Facebook's algorithm amplifies Holocaust denial, new study finds

“These companies therefore need to ask themselves what type of platform they would like to be: one that earns money by allowing Holocaust denial to flourish, or one that takes a principled stand against it.”

Jakob Guhl, research coordinator at the ISD speaking to 'The Guardian'

A close-up of Mark Zuckerberg on a screen.

Facebook’s complex algorithms “actively promote” content related to Holocaust denial, according to a new investigation by the Institute for Strategic Dialogue (ISD). The U.K.-based counter-extremist organization set out to analyze the amount of Holocaust denial information — using the term “holohoax” as a starting point — posted on Facebook, Twitter, YouTube, and Reddit.

Though posts and groups denying the Holocaust exist on each of the analyzed networks, the information was by far most readily available on Facebook. The ISD found that Facebook pages related to Holocaust denial have a total of 366,068 followers and that, overall, the network’s algorithms allowed these groups to have a “snowball” effect and spread with ease because a visit to one prompts the service to recommend others.

It would be horrific enough to find out that Facebook allows Holocaust denial content to be posted across its platforms and turns a blind eye, but discovering it enables it to thrive is wholly unacceptable.

"Holohoax" content for everyone — Each of the investigated networks has some form of Holocaust denial information on them. The ISD found about 2,300 pieces of content mentioning “holohoax” on Reddit, 19,000 on Twitter, and 9,500 on YouTube. The study found that, in the last few years, both Reddit and YouTube have made significant progress in reducing this content on their respective platforms by actively deleting material and banning accounts.

What sets Facebook’s Holocaust denial content apart is that it's able to thrive on Pages created ostensibly for other content. Of the 36 Pages found to have hosted Holocaust denial content, the ideological focus of only nine was found to be far-right in nature. The others ranged from anti-Zionist groups to Islamist groups and pro-Palestine groups.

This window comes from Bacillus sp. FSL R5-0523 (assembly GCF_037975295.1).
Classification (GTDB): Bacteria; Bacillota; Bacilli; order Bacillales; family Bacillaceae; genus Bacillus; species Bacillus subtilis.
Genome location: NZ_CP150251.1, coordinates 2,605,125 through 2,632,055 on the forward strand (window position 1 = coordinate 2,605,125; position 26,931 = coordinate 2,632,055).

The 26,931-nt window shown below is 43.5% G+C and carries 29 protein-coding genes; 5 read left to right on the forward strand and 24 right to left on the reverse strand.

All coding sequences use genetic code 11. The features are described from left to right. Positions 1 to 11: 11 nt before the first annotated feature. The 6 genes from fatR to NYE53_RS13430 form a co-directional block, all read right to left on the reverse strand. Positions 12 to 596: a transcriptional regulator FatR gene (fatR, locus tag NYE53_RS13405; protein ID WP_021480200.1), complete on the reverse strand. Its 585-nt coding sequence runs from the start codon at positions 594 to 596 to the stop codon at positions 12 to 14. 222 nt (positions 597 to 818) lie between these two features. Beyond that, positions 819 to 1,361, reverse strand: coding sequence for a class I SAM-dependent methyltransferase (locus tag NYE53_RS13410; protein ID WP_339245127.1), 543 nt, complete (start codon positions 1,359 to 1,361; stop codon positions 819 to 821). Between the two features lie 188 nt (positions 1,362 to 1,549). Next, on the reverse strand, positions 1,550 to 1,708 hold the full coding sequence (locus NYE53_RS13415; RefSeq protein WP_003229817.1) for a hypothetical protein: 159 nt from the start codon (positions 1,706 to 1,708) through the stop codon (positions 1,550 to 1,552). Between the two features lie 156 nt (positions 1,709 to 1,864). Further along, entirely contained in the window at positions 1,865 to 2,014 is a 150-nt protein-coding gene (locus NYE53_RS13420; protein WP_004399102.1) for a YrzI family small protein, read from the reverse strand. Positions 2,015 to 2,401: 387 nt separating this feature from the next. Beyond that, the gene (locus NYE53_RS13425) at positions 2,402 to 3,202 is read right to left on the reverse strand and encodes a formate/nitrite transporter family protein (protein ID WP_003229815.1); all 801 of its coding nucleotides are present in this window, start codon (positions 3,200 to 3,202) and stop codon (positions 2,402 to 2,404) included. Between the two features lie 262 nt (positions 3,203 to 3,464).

The algorithm is complicit — Facebook is also set apart from its fellow networks in the ways in which its algorithms recommend content. At their core, these algorithms are written to promote content to each user based on their history on the platform. Unfortunately, this methodology also works when a user is interested in hate speech — Facebook then recommends similar hate speech in the future.

An example of Holocaust denial content promoted to researchers. ISD

ISD researchers call this a “snowball” effect. After liking and following a few pages and groups related to Holocaust denial, a simple search for the term “holocaust” turned up suggestions for other, similar posts and groups. The result is the network actively promotes this harmful content to those who show even a passing interest in it.

Just take the content down — In its sixth Community Standards Enforcement report, released last week, Facebook said it’s finally removing explicit mentions of anti-Semitic stereotypes across its platforms. But the company has still refused to categorize Holocaust denial as hate speech.

“Facebook’s decision to allow Holocaust denial content to remain on its platform is framed under the guise of protecting legitimate historical debate,” said Jacob Davey, ISD’s senior research manager, “but this misses the reason why people engage in Holocaust denial in the first place.”

It’s obvious, based on the progress made by Reddit and YouTube, that it’s very possible to remove this content. And yet — as with political misinformation and climate change misinformation — Facebook would rather turn a blind eye or make excuses.

“We take down any post that celebrates, defends, or attempts to justify the Holocaust,” a Facebook spokesperson told The Guardian. “We also remove groups and pages that discuss Holocaust denial from recommendations and references to it in search predictions.”

Researchers at the ISD have proven that's categorically false. Whether because it’s disguised or carefully worded or by some other subterfuge, Holocaust denial information is slipping through and, indeed, being recommended.

For a little salt in the wound, Facebook says “In countries where it is illegal, such as Germany, France and Poland, this content is not allowed in accordance with the law." In other words, when its legally required to block Holocaust denialism it does so. Elsewhere, it chooses not to.